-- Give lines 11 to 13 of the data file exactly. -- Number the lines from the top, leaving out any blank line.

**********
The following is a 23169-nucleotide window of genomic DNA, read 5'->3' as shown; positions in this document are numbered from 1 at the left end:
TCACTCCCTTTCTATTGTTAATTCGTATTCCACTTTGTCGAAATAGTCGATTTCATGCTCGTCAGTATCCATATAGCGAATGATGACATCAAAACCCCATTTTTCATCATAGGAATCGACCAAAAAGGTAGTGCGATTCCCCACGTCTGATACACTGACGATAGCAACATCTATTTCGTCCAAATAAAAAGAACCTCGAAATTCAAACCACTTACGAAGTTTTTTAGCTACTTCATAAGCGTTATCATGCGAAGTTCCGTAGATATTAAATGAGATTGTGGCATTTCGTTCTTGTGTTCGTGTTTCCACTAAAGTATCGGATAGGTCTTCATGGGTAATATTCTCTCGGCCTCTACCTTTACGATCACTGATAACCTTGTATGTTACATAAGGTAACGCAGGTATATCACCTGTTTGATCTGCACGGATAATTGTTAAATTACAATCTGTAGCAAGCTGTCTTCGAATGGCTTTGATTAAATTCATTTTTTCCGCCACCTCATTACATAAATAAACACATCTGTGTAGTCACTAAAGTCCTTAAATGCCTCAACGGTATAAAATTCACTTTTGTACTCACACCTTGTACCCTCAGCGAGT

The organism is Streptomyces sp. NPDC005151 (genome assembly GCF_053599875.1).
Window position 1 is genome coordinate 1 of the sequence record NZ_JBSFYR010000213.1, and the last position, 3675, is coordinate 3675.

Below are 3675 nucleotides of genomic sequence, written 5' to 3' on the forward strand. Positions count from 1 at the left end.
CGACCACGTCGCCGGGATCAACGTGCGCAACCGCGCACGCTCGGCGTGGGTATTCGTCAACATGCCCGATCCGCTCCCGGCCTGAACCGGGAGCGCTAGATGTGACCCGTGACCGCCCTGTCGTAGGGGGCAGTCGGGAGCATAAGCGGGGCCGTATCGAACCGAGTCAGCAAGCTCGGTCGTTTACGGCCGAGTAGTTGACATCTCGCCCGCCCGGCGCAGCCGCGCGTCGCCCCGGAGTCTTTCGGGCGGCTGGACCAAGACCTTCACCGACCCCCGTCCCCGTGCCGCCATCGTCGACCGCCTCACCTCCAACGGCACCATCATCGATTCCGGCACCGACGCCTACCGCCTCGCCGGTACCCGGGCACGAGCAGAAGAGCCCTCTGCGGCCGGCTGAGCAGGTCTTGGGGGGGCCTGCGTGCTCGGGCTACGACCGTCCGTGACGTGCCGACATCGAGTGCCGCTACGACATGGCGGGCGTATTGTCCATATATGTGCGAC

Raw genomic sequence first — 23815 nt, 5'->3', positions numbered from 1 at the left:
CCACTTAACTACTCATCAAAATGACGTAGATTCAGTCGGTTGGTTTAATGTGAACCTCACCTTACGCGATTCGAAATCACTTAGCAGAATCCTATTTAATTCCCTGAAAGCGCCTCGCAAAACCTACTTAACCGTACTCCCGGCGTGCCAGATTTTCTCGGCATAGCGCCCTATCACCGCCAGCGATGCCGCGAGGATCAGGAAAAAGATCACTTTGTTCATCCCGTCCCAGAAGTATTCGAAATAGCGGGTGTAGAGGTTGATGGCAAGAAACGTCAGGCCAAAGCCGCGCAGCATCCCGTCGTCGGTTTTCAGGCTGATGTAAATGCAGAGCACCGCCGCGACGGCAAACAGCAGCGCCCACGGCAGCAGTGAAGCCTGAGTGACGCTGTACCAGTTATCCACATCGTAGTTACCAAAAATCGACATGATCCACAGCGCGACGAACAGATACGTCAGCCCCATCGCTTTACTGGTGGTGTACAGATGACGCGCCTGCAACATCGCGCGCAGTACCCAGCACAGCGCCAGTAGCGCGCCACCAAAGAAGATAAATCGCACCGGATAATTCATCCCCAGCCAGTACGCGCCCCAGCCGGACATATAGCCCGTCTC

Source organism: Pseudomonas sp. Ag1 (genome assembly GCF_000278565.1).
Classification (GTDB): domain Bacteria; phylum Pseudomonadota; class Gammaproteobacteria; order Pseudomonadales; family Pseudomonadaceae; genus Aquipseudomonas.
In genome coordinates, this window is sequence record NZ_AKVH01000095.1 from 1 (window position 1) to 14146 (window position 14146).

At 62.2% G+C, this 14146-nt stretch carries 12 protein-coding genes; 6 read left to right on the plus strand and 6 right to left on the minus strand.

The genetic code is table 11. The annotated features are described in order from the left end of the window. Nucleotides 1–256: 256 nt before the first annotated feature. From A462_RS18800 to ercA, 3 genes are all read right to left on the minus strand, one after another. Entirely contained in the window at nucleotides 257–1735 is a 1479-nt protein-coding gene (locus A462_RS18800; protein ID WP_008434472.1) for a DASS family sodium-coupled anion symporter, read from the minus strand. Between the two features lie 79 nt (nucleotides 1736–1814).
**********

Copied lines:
In genome coordinates, this window is sequence record NZ_AKVH01000095.1 from 1 (window position 1) to 14146 (window position 14146).

At 62.2% G+C, this 14146-nt stretch carries 12 protein-coding genes; 6 read left to right on the plus strand and 6 right to left on the minus strand.

The genetic code is table 11. The annotated features are described in order from the left end of the window. Nucleotides 1–256: 256 nt before the first annotated feature. From A462_RS18800 to ercA, 3 genes are all read right to left on the minus strand, one after another. Entirely contained in the window at nucleotides 257–1735 is a 1479-nt protein-coding gene (locus A462_RS18800; protein ID WP_008434472.1) for a DASS family sodium-coupled anion symporter, read from the minus strand. Between the two features lie 79 nt (nucleotides 1736–1814).